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BACKGROUND: Rheumatoid arthritis is an inflammatory polyarthritis that frequently affects the hands and wrists. Hand exercises are prescribed to improve mobility and strength, and thereby hand function. OBJECTIVES: To determine the benefits and harms of hand exercise in adults with rheumatoid arthritis. SEARCH METHODS: We searched the Cochrane Central Register of Controlled Trials (CENTRAL) (the Cochrane Library), MEDLINE, Embase, CINAHL, AMED, Physiotherapy Evidence Database (PEDro), OTseeker, Web of Science, ClinicalTrials.gov and the World Health Organization International Clinical Trials Registry Platform (WHO ICTRP) up to July 2017. SELECTION CRITERIA: We considered all randomised or quasi-randomised controlled trials that compared hand exercise with any non-exercise therapy. DATA COLLECTION AND ANALYSIS: We used standard methodological procedures as outlined by the Cochrane Musculoskeletal Group. MAIN RESULTS: We included seven studies involving 841 people (aged 20 to 94 years) in the review. Most studies used validated diagnostic criteria and involved home programmes.Very low-quality evidence (due to risk of bias and imprecision) from one study indicated uncertainty about whether exercise improves hand function in the short term (< 3 months). On a 0 to 80 points hand function test (higher scores mean better function), the exercise group (n = 11) scored 76.1 points and control group (n = 13) scored 75 points.Moderate-quality evidence (due to risk of bias) from one study indicated that exercise compared to usual care probably slightly improves hand function (mean difference (MD) 4.5, 95% confidence interval (CI) 1.58 to 7.42; n = 449) in the medium term (3 to 11 months) and in the long term (12 months or beyond) (MD 4.3, 95% CI 0.86 to 7.74; n = 438). The absolute change on a 0-to-100 hand function scale (higher scores mean better function) and number needed to treat for an additional beneficial outcome (NNTB) were 5% (95% CI 2% to 7%); 8 (95% CI 5 to 20) and 4% (95% CI 1% to 8%); 9 (95% CI 6 to 27), respectively. A 4% to 5% improvement indicates a minimal clinical benefit.Very low-quality evidence (due to risk of bias and imprecision) from two studies indicated uncertainty about whether exercise compared to no treatment improved pain (MD -27.98, 95% CI -48.93 to -7.03; n = 124) in the short term. The absolute change on a 0-to-100-millimetre scale (higher scores mean more pain) was -28% (95% CI -49% to -7%) and NNTB 2 (95% CI 2 to 11).Moderate-quality evidence (due to risk of bias) from one study indicated that there is probably little or no difference between exercise and usual care on pain in the medium (MD -2.8, 95% CI - 6.96 to 1.36; n = 445) and long term (MD -3.7, 95% CI -8.1 to 0.7; n = 437). On a 0-to-100 scale, the absolute changes were -3% (95% CI -7% to 2%) and -4% (95% CI -8% to 1%), respectively.Very low-quality evidence (due to risk of bias and imprecision) from three studies (n = 141) indicated uncertainty about whether exercise compared to no treatment improved grip strength in the short term. The standardised mean difference for the left hand was 0.44 (95% CI 0.11 to 0.78), re-expressed as 3.5 kg (95% CI 0.87 to 6.1); and for the right hand 0.46 (95% CI 0.13 to 0.8), re-expressed as 4 kg (95% CI 1.13 to 7).High-quality evidence from one study showed that exercise compared to usual care has little or no benefit on mean grip strength (in kg) of both hands in the medium term (MD 1.4, 95% CI -0.27 to 3.07; n = 400), relative change 11% (95% CI -2% to 13%); and in the long term (MD 1.2, 95% CI -0.62 to 3.02; n = 355), relative change 9% (95% CI -5% to 23%).Very low-quality evidence (due to risk of bias and imprecision) from two studies (n = 120) indicated uncertainty about whether exercise compared to no treatment improved pinch strength (in kg) in the short term. The MD and relative change for the left and right hands were 0.51 (95% CI 0.13 to 0.9) and 44% (95% CI 11% to 78%); and 0.82 (95% CI 0.43 to 1.21) and 68% (95% CI 36% to 101%).High-quality evidence from one study showed that exercise compared to usual care has little or no benefit on mean pinch strength of both hands in the medium (MD 0.3, 95% CI -0.14 to 0.74; n = 396) and long term (MD 0.4, 95% CI -0.08 to 0.88; n = 351). The relative changes were 8% (95% CI -4% to 19%) and 10% (95% CI -2% to 22%).No study evaluated the American College of Rheumatology 50 criteria.Moderate-quality evidence (due to risk of bias) from one study indicated that people who also received exercise with strategies for adherence were probably more adherent than those who received routine care alone in the medium term (risk ratio 1.31, 95% CI 1.15 to 1.48; n = 438) and NNTB 6 (95% CI 4 to 10). In the long term, the risk ratio was 1.09 (95% CI 0.93 to 1.28; n = 422).Moderate-quality evidence (due to risk of bias) from one study (n = 246) indicated no adverse events with exercising. The other six studies did not report adverse events. AUTHORS' CONCLUSIONS: It is uncertain whether exercise improves hand function or pain in the short term. It probably slightly improves function but has little or no difference on pain in the medium and long term. It is uncertain whether exercise improves grip and pinch strength in the short term, and probably has little or no difference in the medium and long term. The ACR50 response is unknown. People who received exercise with adherence strategies were probably more adherent in the medium term than who did not receive exercise, but with little or no difference in the long term. Hand exercise probably does not lead to adverse events. Future research should consider hand and wrist function as their primary outcome, describe exercise following the TIDieR guidelines, and evaluate behavioural strategies.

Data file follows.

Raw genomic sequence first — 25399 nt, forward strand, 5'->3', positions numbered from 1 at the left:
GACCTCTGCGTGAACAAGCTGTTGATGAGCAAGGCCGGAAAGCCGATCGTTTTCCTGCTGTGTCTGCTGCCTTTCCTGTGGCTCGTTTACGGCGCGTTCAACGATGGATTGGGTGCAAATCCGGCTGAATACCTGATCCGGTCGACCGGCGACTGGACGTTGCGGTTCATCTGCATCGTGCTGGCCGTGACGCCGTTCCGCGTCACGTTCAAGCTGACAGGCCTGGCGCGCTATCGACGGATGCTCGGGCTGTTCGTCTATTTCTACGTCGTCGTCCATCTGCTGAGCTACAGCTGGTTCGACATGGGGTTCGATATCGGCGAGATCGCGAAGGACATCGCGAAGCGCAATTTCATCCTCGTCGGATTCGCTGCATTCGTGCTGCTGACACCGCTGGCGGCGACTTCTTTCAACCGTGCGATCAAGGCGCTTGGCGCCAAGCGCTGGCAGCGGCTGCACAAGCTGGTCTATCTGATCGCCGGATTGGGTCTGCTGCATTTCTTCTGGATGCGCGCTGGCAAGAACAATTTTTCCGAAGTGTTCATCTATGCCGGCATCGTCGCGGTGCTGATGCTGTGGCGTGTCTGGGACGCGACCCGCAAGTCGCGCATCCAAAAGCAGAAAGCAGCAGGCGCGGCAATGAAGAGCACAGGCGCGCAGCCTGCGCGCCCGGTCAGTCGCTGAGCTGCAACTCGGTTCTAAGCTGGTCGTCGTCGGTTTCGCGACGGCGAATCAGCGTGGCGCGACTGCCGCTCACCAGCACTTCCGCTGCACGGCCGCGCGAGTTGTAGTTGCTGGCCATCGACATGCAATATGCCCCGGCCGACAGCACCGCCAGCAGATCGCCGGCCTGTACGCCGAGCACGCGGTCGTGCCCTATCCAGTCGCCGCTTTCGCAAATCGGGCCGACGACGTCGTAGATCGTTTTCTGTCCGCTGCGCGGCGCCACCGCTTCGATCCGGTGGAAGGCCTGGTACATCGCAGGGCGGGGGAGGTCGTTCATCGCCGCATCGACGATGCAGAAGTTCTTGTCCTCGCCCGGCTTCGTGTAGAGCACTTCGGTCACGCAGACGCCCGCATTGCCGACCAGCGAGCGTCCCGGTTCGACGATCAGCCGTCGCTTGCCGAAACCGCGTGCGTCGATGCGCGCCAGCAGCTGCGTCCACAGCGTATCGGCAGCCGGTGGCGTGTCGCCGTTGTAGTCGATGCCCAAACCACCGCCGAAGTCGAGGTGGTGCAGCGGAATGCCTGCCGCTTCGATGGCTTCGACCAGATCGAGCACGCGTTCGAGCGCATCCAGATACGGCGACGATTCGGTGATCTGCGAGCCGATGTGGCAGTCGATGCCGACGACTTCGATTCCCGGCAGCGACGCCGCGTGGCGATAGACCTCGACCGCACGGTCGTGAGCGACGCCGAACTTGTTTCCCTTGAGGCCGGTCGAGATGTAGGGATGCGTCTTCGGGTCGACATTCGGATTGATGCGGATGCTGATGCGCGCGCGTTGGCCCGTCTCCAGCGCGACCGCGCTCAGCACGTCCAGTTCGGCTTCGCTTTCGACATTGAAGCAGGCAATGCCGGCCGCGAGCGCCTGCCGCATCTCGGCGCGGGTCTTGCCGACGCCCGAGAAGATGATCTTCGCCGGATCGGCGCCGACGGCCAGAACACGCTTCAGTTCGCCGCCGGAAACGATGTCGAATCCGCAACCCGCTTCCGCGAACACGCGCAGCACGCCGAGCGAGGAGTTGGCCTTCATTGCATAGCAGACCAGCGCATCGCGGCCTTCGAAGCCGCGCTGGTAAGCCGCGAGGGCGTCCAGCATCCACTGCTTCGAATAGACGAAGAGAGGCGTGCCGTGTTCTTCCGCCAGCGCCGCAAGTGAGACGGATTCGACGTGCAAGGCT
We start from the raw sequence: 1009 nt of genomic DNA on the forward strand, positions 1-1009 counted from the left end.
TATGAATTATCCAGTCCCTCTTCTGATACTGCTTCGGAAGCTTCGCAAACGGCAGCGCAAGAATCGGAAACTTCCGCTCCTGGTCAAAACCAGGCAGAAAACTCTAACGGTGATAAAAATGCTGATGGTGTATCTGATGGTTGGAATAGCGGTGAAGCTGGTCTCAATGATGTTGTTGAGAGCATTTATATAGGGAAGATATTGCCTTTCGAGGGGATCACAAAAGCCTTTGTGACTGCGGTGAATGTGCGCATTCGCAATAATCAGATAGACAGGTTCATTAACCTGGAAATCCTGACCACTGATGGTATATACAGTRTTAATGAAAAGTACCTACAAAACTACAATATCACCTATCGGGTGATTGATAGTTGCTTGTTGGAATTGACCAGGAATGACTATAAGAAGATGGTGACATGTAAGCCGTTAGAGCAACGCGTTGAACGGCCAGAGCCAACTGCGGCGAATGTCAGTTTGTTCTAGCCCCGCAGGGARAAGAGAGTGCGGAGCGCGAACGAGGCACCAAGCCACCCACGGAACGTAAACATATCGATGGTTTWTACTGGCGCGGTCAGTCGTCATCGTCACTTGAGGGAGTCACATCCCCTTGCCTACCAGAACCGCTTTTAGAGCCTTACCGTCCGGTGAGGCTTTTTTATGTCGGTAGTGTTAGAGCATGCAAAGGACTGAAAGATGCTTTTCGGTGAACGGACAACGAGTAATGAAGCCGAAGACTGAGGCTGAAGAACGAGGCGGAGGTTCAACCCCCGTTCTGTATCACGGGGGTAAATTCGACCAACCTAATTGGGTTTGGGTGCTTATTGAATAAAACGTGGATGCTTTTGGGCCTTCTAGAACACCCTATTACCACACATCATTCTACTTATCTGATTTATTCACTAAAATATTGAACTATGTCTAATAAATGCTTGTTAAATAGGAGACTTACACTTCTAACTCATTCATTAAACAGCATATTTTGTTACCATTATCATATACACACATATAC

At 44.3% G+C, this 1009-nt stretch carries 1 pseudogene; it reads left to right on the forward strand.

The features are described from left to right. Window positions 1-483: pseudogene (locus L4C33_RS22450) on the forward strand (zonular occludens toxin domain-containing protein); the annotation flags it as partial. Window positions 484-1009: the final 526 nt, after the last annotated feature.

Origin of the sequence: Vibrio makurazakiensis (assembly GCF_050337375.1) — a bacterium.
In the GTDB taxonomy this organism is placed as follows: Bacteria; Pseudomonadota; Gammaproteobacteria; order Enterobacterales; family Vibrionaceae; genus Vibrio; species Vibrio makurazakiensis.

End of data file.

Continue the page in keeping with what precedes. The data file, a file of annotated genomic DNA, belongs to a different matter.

Original publication

DOI

10.1002/14651858.CD003832.pub3

Type

Journal article

Journal

Cochrane Database Syst Rev

Publication Date

31/07/2018

Volume

7